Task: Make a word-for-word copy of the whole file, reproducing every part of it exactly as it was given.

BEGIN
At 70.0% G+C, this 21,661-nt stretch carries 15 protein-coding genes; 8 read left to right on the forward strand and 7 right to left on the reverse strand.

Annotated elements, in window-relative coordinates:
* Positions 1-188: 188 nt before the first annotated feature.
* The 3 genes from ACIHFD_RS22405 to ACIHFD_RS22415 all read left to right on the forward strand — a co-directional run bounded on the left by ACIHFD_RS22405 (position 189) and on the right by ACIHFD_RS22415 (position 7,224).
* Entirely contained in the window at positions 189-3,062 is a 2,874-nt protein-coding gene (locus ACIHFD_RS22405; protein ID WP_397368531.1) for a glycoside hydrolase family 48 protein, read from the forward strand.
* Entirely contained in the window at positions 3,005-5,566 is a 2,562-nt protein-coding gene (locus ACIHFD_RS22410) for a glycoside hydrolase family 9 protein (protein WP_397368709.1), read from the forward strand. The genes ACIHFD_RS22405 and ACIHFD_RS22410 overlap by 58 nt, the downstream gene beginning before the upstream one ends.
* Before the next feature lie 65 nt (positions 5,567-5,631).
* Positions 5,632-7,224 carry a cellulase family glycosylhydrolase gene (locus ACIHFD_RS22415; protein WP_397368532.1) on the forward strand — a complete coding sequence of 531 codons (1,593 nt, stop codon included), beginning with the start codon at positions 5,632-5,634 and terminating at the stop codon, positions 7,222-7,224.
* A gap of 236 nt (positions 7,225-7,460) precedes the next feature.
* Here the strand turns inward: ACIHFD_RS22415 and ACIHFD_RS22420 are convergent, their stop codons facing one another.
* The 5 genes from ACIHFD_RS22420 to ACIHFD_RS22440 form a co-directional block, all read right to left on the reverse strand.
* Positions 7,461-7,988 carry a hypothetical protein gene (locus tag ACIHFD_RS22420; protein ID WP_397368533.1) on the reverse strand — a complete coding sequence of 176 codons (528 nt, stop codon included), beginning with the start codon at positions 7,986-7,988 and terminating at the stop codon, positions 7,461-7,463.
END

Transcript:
At 70.0% G+C, this 21,661-nt stretch carries 15 protein-coding genes; 8 read left to right on the forward strand and 7 right to left on the reverse strand.

Annotated elements, in window-relative coordinates:
* Positions 1-188: 188 nt before the first annotated feature.
* The 3 genes from ACIHFD_RS22405 to ACIHFD_RS22415 all read left to right on the forward strand — a co-directional run bounded on the left by ACIHFD_RS22405 (position 189) and on the right by ACIHFD_RS22415 (position 7,224).
* Entirely contained in the window at positions 189-3,062 is a 2,874-nt protein-coding gene (locus ACIHFD_RS22405; protein ID WP_397368531.1) for a glycoside hydrolase family 48 protein, read from the forward strand.
* Entirely contained in the window at positions 3,005-5,566 is a 2,562-nt protein-coding gene (locus ACIHFD_RS22410) for a glycoside hydrolase family 9 protein (protein WP_397368709.1), read from the forward strand. The genes ACIHFD_RS22405 and ACIHFD_RS22410 overlap by 58 nt, the downstream gene beginning before the upstream one ends.
* Before the next feature lie 65 nt (positions 5,567-5,631).
* Positions 5,632-7,224 carry a cellulase family glycosylhydrolase gene (locus ACIHFD_RS22415; protein WP_397368532.1) on the forward strand — a complete coding sequence of 531 codons (1,593 nt, stop codon included), beginning with the start codon at positions 5,632-5,634 and terminating at the stop codon, positions 7,222-7,224.
* A gap of 236 nt (positions 7,225-7,460) precedes the next feature.
* Here the strand turns inward: ACIHFD_RS22415 and ACIHFD_RS22420 are convergent, their stop codons facing one another.
* The 5 genes from ACIHFD_RS22420 to ACIHFD_RS22440 form a co-directional block, all read right to left on the reverse strand.
* Positions 7,461-7,988 carry a hypothetical protein gene (locus tag ACIHFD_RS22420; protein ID WP_397368533.1) on the reverse strand — a complete coding sequence of 176 codons (528 nt, stop codon included), beginning with the start codon at positions 7,986-7,988 and terminating at the stop codon, positions 7,461-7,463.